Males tend to have darker, more conspicuous markings than the females. They are 20 cm in length. Juveniles often have pale streaks and may even be mistaken for Vesper Sparrows until they acquire adult plumage at 2 to 3 months. But junco fledglings' heads are generally quite uniform in color already, and initially their bills still have conspicuous yellowish edges to the gape, remains of the fleshy wattles that guide the parents when they feed the nestlings.
The song is a trill similar to the Chipping Sparrow's except that the Red-backed Junco's song is more complex, similar to that of the Yellow-eyed Junco. Calls include tick sounds and very high-pitched tinkling chips.
The Golden-browed Chlorophonia is found in Costa Rica and Panama. Its natural habitat is subtropical or tropical moist montanes.
Tare small-sized birds. They are 12cm clong and weighs about 10 gm. Both male and female are same size and weight. They are brightly colored. Birds in their first year are often duller or a different color altogether. Males are typically more brightly coloured than females.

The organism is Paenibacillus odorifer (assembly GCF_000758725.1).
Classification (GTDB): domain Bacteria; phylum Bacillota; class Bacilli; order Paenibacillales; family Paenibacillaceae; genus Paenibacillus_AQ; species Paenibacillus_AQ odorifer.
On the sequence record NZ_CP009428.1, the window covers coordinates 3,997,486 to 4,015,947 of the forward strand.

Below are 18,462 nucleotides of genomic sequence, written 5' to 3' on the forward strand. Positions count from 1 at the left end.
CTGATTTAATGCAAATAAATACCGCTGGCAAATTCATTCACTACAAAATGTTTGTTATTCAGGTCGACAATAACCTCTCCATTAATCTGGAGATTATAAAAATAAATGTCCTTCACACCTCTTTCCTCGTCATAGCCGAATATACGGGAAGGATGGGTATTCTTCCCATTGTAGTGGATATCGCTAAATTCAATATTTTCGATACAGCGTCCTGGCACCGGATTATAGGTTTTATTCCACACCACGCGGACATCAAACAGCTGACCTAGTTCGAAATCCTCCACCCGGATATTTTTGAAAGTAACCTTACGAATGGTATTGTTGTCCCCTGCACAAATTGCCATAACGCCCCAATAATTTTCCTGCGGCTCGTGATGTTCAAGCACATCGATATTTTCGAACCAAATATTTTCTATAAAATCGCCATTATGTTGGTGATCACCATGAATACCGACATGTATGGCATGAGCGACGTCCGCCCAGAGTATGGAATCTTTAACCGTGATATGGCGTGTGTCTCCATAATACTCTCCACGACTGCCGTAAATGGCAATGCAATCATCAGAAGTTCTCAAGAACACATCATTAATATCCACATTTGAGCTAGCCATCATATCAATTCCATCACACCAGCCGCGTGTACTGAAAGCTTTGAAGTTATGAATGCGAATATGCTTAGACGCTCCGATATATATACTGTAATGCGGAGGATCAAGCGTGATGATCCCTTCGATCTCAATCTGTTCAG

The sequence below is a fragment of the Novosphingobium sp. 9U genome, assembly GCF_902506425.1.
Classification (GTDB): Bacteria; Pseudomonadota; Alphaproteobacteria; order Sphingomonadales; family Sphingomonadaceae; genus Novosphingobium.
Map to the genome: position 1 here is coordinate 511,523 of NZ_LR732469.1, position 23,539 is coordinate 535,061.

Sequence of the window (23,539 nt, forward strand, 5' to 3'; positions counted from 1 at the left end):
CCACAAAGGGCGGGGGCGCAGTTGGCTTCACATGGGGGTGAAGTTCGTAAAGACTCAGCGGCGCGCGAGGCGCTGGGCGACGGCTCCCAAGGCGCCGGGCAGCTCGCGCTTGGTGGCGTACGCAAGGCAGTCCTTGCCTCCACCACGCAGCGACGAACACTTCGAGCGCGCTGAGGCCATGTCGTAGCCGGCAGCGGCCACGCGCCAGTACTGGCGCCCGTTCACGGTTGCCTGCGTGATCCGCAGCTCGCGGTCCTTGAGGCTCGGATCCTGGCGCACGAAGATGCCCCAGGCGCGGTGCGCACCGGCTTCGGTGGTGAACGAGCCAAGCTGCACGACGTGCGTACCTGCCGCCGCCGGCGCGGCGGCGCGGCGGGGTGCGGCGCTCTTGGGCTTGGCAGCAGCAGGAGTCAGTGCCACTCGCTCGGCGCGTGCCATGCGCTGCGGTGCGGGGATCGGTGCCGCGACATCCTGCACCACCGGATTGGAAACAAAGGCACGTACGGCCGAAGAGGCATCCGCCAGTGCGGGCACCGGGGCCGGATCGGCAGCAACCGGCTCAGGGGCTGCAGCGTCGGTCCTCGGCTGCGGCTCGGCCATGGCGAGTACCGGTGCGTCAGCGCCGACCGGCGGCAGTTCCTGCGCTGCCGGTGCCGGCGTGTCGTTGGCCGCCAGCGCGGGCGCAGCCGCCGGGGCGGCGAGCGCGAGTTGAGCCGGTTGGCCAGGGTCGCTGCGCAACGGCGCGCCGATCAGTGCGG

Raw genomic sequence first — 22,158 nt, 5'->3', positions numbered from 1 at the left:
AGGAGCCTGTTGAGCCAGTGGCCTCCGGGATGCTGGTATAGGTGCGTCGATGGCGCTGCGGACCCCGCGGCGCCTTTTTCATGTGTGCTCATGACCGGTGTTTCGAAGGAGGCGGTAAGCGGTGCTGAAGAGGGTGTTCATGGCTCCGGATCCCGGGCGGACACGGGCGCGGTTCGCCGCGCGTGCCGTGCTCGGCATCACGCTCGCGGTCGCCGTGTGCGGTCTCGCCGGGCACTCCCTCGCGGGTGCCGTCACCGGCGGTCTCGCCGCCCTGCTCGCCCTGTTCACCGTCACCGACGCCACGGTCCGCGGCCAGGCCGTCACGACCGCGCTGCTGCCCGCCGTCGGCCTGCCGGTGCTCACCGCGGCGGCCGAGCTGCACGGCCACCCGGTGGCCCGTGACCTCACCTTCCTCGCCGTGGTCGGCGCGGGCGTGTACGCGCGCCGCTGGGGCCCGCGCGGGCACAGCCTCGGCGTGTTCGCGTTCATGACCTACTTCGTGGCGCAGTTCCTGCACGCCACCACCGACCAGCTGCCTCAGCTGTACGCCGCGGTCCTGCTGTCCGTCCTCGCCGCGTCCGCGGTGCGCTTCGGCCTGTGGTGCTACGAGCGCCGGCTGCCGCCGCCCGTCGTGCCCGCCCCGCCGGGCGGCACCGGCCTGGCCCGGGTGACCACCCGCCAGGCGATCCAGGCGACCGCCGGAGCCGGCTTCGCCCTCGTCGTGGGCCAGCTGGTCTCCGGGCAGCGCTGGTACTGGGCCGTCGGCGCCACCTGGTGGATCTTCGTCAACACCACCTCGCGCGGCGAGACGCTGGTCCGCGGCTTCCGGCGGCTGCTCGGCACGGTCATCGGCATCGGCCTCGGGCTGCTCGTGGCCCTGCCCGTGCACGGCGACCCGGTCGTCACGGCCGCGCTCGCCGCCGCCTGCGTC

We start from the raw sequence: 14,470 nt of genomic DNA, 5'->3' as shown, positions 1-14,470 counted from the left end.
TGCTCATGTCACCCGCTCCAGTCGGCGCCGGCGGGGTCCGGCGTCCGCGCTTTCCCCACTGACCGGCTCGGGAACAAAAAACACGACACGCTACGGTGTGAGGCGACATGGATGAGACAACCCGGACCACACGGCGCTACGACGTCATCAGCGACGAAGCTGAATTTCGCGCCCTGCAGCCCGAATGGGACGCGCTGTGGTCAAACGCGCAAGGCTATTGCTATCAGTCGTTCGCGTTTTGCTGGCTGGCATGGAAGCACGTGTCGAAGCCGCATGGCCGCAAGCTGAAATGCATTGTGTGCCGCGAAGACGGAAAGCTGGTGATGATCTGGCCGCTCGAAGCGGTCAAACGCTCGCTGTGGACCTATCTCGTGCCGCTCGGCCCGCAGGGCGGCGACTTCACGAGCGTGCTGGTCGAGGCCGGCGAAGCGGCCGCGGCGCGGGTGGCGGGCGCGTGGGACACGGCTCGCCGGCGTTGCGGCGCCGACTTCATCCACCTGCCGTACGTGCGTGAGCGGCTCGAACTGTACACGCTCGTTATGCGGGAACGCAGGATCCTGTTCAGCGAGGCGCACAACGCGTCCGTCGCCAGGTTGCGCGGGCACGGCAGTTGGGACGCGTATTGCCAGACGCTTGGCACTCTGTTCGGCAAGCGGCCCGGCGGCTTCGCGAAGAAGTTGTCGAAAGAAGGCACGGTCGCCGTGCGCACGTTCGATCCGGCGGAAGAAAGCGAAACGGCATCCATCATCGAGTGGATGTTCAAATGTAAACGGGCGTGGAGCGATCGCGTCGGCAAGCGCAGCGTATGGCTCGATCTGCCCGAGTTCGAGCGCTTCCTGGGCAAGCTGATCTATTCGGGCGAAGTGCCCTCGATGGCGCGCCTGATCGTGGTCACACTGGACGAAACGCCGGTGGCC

They have short, rounded wings. The shape of the bill seems to be linked to the species' foraging habits.
The Golden-headed Manakin is a small passerine bird which breeds in tropical South America. It is found from Panama, Colombia and Trinidad south and east to the Guiana and Brazil and Northern Peru.
Like other Manakins, the Golden-headed Manakin is a compact, brightly colored forest bird, typically 10 cm long and weighing 13 gm. The adult male is black apart from a golden cap, white and red thighs, pink legs and a yellowish bill. The female and young males are olive-green and resemble female White-bearded Manakins, but are smaller, shorter-tailed and have pinkish legs.
This Manakin is a common bird of forests, second growth and plantations. Like other Manakins they eat fruit and some insects.